Strategy Formation and Organization Design

Strategy Formation



Strategy is the set of actions in which members of an organization collectively engage—it is what an organization does.  This sum of an organization’s activities is the primary determinant of what it is able to achieve.  Actions lead to results.  Strategy is what is enacted, not what is thought about.

If an organization’s collective actions are appropriate, it will achieve its intended outcomes.  If its actions are not appropriate, it will either fail to achieve at all, or will achieve something other than what was intended.  

Strategy Formation starts with customer requirements and works “backwards” through the organization, specifying critical results, reliable methods, and necessary resources.  The goal is to create the “chain(s)” of activities that are most likely to result in customer satisfaction—thus, organizational longevity.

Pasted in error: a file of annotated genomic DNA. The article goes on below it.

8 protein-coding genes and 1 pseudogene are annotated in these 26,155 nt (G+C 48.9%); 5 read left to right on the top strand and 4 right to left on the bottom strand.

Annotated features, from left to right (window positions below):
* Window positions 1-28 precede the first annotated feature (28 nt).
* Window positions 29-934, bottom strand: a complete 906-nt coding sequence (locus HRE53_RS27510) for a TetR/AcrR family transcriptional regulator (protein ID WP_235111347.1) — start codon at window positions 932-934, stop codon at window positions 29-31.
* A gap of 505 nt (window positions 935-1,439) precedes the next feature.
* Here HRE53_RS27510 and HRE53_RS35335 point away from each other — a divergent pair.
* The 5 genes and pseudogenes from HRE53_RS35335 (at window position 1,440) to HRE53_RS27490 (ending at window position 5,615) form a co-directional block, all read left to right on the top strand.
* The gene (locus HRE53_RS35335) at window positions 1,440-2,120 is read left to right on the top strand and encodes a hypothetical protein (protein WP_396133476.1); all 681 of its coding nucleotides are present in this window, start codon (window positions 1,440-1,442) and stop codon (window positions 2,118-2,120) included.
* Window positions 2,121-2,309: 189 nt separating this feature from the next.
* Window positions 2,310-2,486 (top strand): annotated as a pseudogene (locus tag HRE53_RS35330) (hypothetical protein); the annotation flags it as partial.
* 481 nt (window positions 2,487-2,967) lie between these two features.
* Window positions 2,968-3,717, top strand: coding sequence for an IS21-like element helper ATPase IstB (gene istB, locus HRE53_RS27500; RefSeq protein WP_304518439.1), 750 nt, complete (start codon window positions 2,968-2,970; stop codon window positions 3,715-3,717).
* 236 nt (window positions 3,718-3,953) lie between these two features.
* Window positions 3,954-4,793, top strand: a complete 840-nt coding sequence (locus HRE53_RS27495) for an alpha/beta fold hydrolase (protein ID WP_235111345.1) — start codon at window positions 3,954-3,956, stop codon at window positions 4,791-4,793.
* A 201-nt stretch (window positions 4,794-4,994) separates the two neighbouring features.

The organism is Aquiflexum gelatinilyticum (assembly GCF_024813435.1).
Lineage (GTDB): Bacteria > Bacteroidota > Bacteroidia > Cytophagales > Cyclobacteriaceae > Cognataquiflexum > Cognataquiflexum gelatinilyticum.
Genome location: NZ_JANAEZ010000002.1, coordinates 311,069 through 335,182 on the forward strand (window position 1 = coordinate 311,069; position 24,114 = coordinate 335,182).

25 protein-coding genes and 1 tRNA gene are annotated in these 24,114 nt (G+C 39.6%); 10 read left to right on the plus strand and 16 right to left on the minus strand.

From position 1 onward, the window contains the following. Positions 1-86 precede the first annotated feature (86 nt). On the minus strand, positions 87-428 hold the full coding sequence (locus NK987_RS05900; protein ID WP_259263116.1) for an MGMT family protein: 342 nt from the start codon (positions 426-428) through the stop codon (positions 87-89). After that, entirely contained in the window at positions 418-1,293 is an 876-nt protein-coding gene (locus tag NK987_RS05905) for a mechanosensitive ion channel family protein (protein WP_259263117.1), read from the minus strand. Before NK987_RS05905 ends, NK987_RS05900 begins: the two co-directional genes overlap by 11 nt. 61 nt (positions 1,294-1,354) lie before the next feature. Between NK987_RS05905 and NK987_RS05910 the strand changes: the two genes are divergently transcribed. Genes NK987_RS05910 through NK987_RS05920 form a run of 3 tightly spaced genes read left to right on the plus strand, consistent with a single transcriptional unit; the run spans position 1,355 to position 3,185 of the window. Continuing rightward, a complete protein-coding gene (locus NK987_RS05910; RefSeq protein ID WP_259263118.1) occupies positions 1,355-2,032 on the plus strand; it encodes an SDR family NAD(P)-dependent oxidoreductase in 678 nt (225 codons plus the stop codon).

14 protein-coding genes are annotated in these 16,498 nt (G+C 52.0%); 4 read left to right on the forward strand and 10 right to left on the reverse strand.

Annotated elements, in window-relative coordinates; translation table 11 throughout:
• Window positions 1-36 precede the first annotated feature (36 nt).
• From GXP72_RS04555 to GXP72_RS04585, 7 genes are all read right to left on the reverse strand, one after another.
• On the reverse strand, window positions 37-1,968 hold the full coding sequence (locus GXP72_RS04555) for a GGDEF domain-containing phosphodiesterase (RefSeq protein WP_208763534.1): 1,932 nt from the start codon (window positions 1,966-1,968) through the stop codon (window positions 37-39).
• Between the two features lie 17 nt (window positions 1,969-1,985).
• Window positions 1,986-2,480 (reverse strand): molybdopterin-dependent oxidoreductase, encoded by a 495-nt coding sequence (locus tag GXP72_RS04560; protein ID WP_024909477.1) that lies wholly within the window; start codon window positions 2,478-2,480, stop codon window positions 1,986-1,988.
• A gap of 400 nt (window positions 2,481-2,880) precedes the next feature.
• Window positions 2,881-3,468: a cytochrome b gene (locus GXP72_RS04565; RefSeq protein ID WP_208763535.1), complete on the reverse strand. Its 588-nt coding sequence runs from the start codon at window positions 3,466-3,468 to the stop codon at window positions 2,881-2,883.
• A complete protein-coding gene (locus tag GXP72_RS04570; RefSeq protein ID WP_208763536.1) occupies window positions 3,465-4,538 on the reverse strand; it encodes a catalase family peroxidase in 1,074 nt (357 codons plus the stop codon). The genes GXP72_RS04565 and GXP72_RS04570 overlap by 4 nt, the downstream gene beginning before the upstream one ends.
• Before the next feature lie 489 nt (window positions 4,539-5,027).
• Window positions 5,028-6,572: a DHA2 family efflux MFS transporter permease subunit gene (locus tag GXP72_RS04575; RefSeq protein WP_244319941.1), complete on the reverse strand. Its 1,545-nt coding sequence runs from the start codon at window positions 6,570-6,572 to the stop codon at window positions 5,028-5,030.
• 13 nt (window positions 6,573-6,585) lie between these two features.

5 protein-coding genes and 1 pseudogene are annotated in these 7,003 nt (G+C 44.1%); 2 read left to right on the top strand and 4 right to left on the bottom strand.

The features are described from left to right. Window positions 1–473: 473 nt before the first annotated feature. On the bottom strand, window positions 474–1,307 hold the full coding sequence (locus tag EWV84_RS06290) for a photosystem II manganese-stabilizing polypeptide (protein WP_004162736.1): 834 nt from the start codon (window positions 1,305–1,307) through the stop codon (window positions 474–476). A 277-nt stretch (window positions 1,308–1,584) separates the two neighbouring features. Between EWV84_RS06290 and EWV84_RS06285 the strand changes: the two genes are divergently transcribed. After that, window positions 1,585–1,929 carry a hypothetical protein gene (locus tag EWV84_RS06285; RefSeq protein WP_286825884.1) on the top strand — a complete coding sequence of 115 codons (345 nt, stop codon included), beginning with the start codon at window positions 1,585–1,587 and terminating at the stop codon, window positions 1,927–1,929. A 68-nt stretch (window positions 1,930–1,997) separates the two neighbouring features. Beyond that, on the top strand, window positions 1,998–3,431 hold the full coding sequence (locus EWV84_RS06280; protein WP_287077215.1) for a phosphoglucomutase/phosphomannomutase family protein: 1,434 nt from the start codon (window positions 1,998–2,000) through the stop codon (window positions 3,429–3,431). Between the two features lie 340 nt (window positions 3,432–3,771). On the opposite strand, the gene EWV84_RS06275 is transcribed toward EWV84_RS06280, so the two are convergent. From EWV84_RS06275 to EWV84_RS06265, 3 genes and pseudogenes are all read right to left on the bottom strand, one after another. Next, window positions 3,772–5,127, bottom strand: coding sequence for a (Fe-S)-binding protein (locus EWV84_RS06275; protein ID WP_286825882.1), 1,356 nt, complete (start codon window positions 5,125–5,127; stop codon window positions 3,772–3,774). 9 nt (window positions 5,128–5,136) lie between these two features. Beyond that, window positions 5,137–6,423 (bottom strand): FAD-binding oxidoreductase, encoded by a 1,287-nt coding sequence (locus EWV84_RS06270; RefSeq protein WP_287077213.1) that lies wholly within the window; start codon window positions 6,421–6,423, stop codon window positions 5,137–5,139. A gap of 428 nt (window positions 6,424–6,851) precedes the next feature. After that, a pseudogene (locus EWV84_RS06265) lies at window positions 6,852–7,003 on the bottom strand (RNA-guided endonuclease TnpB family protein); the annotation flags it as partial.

The Strategy Formation process will enable you to develop:

·        A clear sense of priorities

·        A common sense of direction

·        A clear definition of business unit and collective responsibilities

·        Profitable investment of business unit and collective resources

·        Alignment of activities with strategic direction and goals

·        Synergies through coordinated, goal–directed action

·        Coordinated management of changes in corporate structure, staffing patterns, information systems, and use(s) of technology.


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Last modified: October 19, 2000